Australian 'hipster' coffee a step too far?

By Olivia Lambert

Would you be annoyed to get this after waiting 20 minutes for a hot cuppa? Photo / Jamila Rizvi/Facebook
Would you be annoyed to get this after waiting 20 minutes for a hot cuppa? Photo / Jamila Rizvi/Facebook

Melbourne has taken hipsterism too far.

We know it's part of the city's DNA. We can handle the beards and the smashed avo on sourdough but the latest cafe trend is pushing it.

Cafes are starting to sell deconstructed coffee. Yes, you heard that correctly.

It is served on a paddle (of course), in three separate cups - one with espresso, one with milk and one with water.

So far the reaction to the new trend has been far from positive.

Coffee lover Jamila Rizvi posted a picture of the concoction on Facebook, sharing her disappointment.

The coffee creation that caused a stir on Facebook. Photo / Jamila Rizvi/Facebook
The coffee creation that caused a stir on Facebook. Photo / Jamila Rizvi/Facebook

"Sorry Melbourne but no. No no no no no," she said. "Hipsterism has gone too far when your coffee comes deconstructed.

"I just waited almost 20 minutes for an actual cup before realising it would not be forthcoming.

"I wanted a coffee. Not a science experiment. I prefer to drink my beverages out of crockery and not beakers.

"Next stage? I'll just get a chopping board with a bunch of actual coffee beans and an upside down hat on it."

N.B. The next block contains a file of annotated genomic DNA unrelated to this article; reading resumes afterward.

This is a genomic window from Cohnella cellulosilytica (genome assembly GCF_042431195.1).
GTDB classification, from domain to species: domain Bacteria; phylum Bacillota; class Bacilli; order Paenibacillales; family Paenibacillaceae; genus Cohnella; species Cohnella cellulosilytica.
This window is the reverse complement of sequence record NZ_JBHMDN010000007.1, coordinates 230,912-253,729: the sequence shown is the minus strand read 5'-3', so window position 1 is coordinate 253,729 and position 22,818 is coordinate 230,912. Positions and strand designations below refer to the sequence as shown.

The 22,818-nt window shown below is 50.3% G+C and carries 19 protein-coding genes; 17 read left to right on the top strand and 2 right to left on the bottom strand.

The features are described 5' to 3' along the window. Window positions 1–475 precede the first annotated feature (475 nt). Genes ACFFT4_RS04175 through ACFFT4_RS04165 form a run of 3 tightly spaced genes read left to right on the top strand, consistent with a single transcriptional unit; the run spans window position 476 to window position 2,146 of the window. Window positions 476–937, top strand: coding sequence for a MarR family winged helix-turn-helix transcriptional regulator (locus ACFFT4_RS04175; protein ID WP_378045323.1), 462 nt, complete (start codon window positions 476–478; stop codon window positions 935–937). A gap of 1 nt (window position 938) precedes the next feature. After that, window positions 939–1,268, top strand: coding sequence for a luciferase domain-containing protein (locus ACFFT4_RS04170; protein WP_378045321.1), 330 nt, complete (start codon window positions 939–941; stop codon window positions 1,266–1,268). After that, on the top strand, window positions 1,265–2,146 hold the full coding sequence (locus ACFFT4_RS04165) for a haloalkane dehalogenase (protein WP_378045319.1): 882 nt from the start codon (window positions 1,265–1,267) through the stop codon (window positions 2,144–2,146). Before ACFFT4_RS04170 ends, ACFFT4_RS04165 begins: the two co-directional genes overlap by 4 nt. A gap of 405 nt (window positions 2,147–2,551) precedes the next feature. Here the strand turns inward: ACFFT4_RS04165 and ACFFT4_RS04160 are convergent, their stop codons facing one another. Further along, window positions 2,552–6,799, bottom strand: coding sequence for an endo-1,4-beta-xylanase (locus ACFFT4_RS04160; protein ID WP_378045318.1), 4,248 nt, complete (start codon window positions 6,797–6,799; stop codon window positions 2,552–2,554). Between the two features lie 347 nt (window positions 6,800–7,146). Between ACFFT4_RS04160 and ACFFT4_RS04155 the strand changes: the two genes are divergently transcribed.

Others on Facebook also poked fun at "trendy" cafes that were becoming a little too hipster.

"This is nothing. I went to a cafe and when I ordered my soy bean vanilla mocha half caf ¾ with a quintuple shot, they bundled me into a car to the airport where they put me on a flight to Ethiopia to harvest my coffee beans, then to the Scottish Highlands for the purest of soy and then to Iceland for fresh glacial water," Melburnian Hamish Sloane joked.

Another coffee drinker said if she received a deconstructed coffee, she wouldn't hesitate to send it back and ask for one to be made for her.

"That's their job as baristas," Sharon Palmer said. "If I wanted to make my own I'd stay home.

"Quirky and coffee shouldn't be used in the same sentence."

People were also confused as to which of the three cups you pour everything into. And, of course, this seems like a lot of unnecessary washing up.

Some have stood up for the new trend.

"Actually I love this idea because you never know how strong a coffee is going to be and you can make it however strong or weak you like it," a coffee lover posted to Facebook.

Well Melbourne, you have been called the coffee capital of Australia, but you haven't won this round.

- news.com.au

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